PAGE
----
Acute skills shortage in key sectors could hold Sri Lanka back

28 September 2015 03:22 am - 0     - {{hitsCtrl.values.hits}}

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Annually, the World Economic Forum ranks countries in the Global Competitiveness Index — a decent gauge of which nations are best positioned to squeeze efficiency out of their businesses and to attract companies and investment from overseas. But if you look beyond the index and examine what countries are actually doing to earn their rankings, the bigger take-away is that the quality of workforce skills is inextricably linked to economic development.
To a great extent, Sri Lanka has yet to reach its full potential in the new knowledge-service-based economy. To do that, we must continue to recognize the importance of building upon the existing industries that offer potential for future economic growth. Tourism, for example, holds tremendous promise but the lack of skills would be an impediment to the growth of the industry. 
However, if we are to succeed as an emerging economy, Sri Lanka must achieve a balance between a manufacturing-based economy and one driven by knowledge, services, ideas, information and technology. The importance of this pivotal change cannot be overstated. As compared to other countries, our current level of competitiveness is relatively low. But the opportunities before us are limited only by our imagination and our willingness to transform imagination into reality. The task at hand therefore for our policymakers is very challenging.



Transforming our economy
Much of the burden of transforming our economy will fall squarely upon the shoulders of our economic developers and our higher education system. This transformation will require our schools, colleges and universities to provide expertise, experience and leadership in these four key areas:

1. Workforce development, arming graduates with the knowledge necessary for today’s knowledge-service-driven economy
2. Strategic partnerships between higher education and industry that will lead to private sector expansion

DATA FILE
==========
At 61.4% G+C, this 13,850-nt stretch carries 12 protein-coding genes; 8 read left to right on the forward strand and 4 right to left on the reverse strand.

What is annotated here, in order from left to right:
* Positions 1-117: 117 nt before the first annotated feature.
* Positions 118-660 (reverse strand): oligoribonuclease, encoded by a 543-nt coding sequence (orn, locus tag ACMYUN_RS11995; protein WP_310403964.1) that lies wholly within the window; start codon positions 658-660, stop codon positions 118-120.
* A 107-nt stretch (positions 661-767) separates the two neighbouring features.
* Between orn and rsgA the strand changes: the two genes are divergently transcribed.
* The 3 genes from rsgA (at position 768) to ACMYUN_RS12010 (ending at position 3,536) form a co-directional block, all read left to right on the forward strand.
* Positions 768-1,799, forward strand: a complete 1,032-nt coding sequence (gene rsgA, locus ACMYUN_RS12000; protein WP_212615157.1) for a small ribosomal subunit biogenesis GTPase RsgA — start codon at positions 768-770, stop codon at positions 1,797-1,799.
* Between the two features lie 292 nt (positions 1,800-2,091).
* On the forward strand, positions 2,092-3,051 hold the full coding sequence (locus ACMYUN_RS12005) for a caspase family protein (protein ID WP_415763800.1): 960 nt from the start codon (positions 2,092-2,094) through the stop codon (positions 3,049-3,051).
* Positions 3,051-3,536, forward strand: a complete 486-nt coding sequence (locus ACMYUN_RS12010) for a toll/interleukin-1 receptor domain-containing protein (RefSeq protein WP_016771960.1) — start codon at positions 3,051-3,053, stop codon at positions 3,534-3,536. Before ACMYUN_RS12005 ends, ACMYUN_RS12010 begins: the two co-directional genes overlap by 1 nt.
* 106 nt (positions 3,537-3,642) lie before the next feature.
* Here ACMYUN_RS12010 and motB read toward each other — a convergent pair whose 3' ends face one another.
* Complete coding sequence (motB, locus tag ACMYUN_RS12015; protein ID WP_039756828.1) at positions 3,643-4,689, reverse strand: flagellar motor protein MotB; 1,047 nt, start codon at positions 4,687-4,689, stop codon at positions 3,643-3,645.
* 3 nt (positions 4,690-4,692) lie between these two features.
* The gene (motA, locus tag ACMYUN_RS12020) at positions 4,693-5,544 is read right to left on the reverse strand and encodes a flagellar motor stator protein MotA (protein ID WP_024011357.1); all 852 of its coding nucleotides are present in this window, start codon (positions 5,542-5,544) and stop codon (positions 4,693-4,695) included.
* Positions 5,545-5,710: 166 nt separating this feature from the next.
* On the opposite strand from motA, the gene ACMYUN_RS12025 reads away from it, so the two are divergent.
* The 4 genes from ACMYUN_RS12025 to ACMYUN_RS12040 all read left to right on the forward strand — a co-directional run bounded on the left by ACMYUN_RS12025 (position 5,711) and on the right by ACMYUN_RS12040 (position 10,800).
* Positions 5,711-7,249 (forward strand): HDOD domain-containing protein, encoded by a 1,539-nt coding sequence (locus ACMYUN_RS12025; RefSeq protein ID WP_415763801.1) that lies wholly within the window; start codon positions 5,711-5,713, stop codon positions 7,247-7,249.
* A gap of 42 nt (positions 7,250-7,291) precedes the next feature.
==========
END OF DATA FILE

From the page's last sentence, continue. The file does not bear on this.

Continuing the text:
3. Generation and transfer of ideas and technologies from research to commercial applications
4. Building communities and enhancing quality of skills to attract and retain business and industry

Our schools, colleges, universities and the work places have the talent, creativity but lack the expertise necessary to make a profound difference in some of the critical areas. Therefore, it is the responsibility of the government and the private sector to make sure they have the opportunities they need to realize their full potential.



Urgency
Sri Lanka is fortunate to have leaders both in the government and private sector who recognize the importance of investing in education. But Sri Lanka isn’t the only state in the region to realize that investment in higher education holds the key to economic growth. The knowledge-based workforce development would require an innovative strategy that approaches the issues of incumbent workers, higher education as an integrated system. In keeping with their integrated approach, we need to promote market-based skills from the earliest stages. The priorities therefore should be:

1. Immediately identify the skills requirement to deliver the 2020 vision to enhance the skill level of the current workforce.
2. Support higher education programmes that will lead to more graduates with degrees in technology, engineering, sciences and hospitality programmes.
3. Increase the number of students prepared to enter science, services and technology fields, as well as the number of teachers who are proficient in the delivery.
4. Jointly identify the skills needed to support the thrust areas and develop three-year manpower plans for each sector.



Capital formation
Increasing the amount of pre-seed, seed and institutional venture capital available to emerging businesses, particularly those in the education, technology and bioscience sectors needs to be introduced. We also need to develop programmes and incentives to increase the depth of management expertise and attract and retain top management talent from overseas to strengthen our nation’s capability.



Conclusion
Today, Sri Lanka finds itself in a new economic climate with a new set of rules and a critical need for well-guided investment in higher education. We now compete in a global economy that is driven by knowledge, information, ideas and technology. The new government realizes the value of capitalizing on our existing strengths. However, as we look to the future, we must explore opportunities and ideas to become more competitive. More than ever before, building human resource (HR) capacity holds the key to our long-term economic success, a key weakness in our current disjointed education system and the complex ministerial structure.

(Dinesh Weerakkody is an HR thought leader)

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